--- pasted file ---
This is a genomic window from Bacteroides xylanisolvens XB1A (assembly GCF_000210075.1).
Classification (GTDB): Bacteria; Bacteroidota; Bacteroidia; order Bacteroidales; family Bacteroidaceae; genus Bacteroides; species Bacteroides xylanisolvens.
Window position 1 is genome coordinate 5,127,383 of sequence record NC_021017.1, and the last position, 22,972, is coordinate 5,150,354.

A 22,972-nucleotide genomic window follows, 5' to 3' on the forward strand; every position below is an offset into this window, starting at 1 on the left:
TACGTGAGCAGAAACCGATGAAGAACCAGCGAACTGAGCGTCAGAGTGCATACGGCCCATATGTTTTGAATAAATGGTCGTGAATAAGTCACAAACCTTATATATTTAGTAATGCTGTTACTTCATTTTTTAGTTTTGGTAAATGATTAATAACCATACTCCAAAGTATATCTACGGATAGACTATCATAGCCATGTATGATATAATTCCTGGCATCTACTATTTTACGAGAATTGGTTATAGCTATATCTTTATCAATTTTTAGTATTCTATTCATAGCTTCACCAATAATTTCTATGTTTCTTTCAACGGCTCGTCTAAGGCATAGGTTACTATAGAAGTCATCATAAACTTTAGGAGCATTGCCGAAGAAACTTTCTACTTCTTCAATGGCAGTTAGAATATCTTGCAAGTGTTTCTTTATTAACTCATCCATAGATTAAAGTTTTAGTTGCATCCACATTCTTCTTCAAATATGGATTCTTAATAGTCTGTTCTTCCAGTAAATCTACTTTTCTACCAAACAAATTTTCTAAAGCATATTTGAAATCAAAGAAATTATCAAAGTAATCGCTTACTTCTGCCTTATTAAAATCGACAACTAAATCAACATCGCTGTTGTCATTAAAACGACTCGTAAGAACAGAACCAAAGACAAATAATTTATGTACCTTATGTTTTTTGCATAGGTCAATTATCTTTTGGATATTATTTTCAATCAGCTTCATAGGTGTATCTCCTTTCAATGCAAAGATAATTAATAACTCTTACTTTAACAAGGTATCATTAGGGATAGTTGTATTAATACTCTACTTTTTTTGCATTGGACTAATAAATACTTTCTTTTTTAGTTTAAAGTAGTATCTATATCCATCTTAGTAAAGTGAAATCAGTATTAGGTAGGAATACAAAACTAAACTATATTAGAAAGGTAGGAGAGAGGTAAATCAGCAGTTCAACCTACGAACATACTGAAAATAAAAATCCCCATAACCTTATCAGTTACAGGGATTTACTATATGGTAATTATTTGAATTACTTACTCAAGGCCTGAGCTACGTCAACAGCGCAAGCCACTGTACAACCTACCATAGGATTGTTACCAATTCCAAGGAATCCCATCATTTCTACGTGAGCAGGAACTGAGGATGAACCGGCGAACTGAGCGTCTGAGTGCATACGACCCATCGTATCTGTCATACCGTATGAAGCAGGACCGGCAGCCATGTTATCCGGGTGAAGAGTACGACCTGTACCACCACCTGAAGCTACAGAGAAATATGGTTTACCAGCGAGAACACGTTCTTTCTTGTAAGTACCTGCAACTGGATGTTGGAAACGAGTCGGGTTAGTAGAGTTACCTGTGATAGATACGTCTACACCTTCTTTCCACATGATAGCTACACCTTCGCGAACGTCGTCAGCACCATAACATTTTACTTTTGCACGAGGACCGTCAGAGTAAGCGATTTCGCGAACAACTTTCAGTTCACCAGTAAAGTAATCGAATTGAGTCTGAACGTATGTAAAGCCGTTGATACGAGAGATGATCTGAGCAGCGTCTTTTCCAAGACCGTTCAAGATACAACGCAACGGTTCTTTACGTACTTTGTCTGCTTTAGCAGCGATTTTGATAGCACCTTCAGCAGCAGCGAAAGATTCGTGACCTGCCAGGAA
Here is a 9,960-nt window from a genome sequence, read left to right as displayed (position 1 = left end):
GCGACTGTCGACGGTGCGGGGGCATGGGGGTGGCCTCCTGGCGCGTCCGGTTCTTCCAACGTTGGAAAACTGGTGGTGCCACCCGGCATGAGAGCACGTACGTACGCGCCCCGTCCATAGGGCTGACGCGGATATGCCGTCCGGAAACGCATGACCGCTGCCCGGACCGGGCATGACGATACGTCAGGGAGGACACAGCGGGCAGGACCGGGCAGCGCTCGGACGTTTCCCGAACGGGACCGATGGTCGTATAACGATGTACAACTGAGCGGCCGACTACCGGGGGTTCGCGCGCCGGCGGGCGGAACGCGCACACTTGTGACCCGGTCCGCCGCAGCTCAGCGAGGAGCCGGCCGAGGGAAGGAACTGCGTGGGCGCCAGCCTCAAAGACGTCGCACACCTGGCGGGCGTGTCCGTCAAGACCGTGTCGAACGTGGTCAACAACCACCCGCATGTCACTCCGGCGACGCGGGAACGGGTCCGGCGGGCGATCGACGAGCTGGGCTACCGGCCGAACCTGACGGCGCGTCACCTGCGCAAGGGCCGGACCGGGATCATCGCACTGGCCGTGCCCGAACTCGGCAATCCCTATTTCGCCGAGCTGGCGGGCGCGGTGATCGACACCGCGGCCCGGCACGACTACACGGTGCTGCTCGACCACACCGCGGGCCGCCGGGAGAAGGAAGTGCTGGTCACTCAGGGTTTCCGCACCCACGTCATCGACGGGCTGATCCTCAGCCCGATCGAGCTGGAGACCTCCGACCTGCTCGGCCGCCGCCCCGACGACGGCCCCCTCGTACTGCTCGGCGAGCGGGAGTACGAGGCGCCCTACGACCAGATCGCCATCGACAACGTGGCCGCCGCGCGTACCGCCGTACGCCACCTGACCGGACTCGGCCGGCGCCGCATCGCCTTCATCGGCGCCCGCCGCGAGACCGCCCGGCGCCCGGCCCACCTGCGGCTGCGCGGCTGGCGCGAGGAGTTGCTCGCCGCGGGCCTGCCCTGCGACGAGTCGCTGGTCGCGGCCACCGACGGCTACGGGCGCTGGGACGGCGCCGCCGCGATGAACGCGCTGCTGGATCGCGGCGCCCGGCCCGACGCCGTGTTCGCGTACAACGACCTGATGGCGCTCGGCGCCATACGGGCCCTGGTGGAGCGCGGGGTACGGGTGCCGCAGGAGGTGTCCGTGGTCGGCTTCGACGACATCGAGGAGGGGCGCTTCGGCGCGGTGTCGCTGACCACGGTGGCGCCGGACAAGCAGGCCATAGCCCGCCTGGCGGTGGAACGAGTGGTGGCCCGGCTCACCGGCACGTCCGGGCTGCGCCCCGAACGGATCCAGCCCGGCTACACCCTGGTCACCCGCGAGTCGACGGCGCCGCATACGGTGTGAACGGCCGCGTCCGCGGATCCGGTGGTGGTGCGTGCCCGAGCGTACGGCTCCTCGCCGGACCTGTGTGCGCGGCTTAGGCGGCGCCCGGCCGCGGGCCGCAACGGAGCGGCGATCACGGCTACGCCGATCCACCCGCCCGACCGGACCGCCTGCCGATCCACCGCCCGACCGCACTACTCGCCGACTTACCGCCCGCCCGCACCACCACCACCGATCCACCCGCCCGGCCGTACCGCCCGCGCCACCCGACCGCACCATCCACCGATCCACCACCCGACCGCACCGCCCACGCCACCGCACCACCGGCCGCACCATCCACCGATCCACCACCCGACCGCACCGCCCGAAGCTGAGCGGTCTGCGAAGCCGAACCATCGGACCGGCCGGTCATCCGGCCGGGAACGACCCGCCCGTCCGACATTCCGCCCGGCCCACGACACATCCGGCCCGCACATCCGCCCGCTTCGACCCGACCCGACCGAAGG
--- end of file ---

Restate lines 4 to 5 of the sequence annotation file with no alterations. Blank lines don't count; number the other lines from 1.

A 22,972-nucleotide genomic window follows, 5' to 3' on the forward strand; every position below is an offset into this window, starting at 1 on the left:
TACGTGAGCAGAAACCGATGAAGAACCAGCGAACTGAGCGTCAGAGTGCATACGGCCCATATGTTTTGAATAAATGGTCGTGAATAAGTCACAAACCTTATATATTTAGTAATGCTGTTACTTCATTTTTTAGTTTTGGTAAATGATTAATAACCATACTCCAAAGTATATCTACGGATAGACTATCATAGCCATGTATGATATAATTCCTGGCATCTACTATTTTACGAGAATTGGTTATAGCTATATCTTTATCAATTTTTAGTATTCTATTCATAGCTTCACCAATAATTTCTATGTTTCTTTCAACGGCTCGTCTAAGGCATAGGTTACTATAGAAGTCATCATAAACTTTAGGAGCATTGCCGAAGAAACTTTCTACTTCTTCAATGGCAGTTAGAATATCTTGCAAGTGTTTCTTTATTAACTCATCCATAGATTAAAGTTTTAGTTGCATCCACATTCTTCTTCAAATATGGATTCTTAATAGTCTGTTCTTCCAGTAAATCTACTTTTCTACCAAACAAATTTTCTAAAGCATATTTGAAATCAAAGAAATTATCAAAGTAATCGCTTACTTCTGCCTTATTAAAATCGACAACTAAATCAACATCGCTGTTGTCATTAAAACGACTCGTAAGAACAGAACCAAAGACAAATAATTTATGTACCTTATGTTTTTTGCATAGGTCAATTATCTTTTGGATATTATTTTCAATCAGCTTCATAGGTGTATCTCCTTTCAATGCAAAGATAATTAATAACTCTTACTTTAACAAGGTATCATTAGGGATAGTTGTATTAATACTCTACTTTTTTTGCATTGGACTAATAAATACTTTCTTTTTTAGTTTAAAGTAGTATCTATATCCATCTTAGTAAAGTGAAATCAGTATTAGGTAGGAATACAAAACTAAACTATATTAGAAAGGTAGGAGAGAGGTAAATCAGCAGTTCAACCTACGAACATACTGAAAATAAAAATCCCCATAACCTTATCAGTTACAGGGATTTACTATATGGTAATTATTTGAATTACTTACTCAAGGCCTGAGCTACGTCAACAGCGCAAGCCACTGTACAACCTACCATAGGATTGTTACCAATTCCAAGGAATCCCATCATTTCTACGTGAGCAGGAACTGAGGATGAACCGGCGAACTGAGCGTCTGAGTGCATACGACCCATCGTATCTGTCATACCGTATGAAGCAGGACCGGCAGCCATGTTATCCGGGTGAAGAGTACGACCTGTACCACCACCTGAAGCTACAGAGAAATATGGTTTACCAGCGAGAACACGTTCTTTCTTGTAAGTACCTGCAACTGGATGTTGGAAACGAGTCGGGTTAGTAGAGTTACCTGTGATAGATACGTCTACACCTTCTTTCCACATGATAGCTACACCTTCGCGAACGTCGTCAGCACCATAACATTTTACTTTTGCACGAGGACCGTCAGAGTAAGCGATTTCGCGAACAACTTTCAGTTCACCAGTAAAGTAATCGAATTGAGTCTGAACGTATGTAAAGCCGTTGATACGAGAGATGATCTGAGCAGCGTCTTTTCCAAGACCGTTCAAGATACAACGCAACGGTTCTTTACGTACTTTGTCTGCTTTAGCAGCGATTTTGATAGCACCTTCAGCAGCAGCGAAAGATTCGTGACCTGCCAGGAA